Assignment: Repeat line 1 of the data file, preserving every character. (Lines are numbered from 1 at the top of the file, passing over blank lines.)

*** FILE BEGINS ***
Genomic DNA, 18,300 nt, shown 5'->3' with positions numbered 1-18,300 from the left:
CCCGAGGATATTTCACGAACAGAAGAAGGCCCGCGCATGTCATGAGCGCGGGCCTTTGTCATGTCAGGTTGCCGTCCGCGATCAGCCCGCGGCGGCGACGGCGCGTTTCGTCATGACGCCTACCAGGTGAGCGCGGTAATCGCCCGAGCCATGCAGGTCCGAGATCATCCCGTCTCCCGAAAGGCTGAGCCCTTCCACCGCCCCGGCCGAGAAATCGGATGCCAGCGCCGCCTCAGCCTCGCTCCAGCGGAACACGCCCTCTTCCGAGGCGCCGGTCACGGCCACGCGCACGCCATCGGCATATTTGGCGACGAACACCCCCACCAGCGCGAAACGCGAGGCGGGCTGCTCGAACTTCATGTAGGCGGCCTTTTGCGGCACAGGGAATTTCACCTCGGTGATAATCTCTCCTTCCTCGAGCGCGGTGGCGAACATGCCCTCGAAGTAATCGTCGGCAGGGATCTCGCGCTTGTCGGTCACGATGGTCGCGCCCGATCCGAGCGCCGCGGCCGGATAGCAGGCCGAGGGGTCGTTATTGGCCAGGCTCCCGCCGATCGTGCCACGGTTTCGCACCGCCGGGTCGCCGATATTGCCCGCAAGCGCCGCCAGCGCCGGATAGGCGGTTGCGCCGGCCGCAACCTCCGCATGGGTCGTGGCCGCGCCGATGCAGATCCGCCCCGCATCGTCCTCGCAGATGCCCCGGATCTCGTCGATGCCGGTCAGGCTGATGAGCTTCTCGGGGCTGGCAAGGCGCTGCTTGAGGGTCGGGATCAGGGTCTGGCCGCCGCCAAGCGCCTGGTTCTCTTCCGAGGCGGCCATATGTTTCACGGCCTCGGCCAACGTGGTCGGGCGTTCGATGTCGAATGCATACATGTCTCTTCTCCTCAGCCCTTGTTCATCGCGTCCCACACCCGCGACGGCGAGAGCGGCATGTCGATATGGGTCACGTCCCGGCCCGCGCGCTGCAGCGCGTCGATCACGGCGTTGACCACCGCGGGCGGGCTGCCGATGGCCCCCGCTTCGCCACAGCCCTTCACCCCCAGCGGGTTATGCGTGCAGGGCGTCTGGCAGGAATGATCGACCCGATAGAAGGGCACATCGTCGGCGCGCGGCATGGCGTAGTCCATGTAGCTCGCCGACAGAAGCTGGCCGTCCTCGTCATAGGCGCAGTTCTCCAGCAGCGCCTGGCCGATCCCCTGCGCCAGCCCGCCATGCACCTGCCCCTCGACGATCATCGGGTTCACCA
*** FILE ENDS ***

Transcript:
Genomic DNA, 18,300 nt, shown 5'->3' with positions numbered 1-18,300 from the left: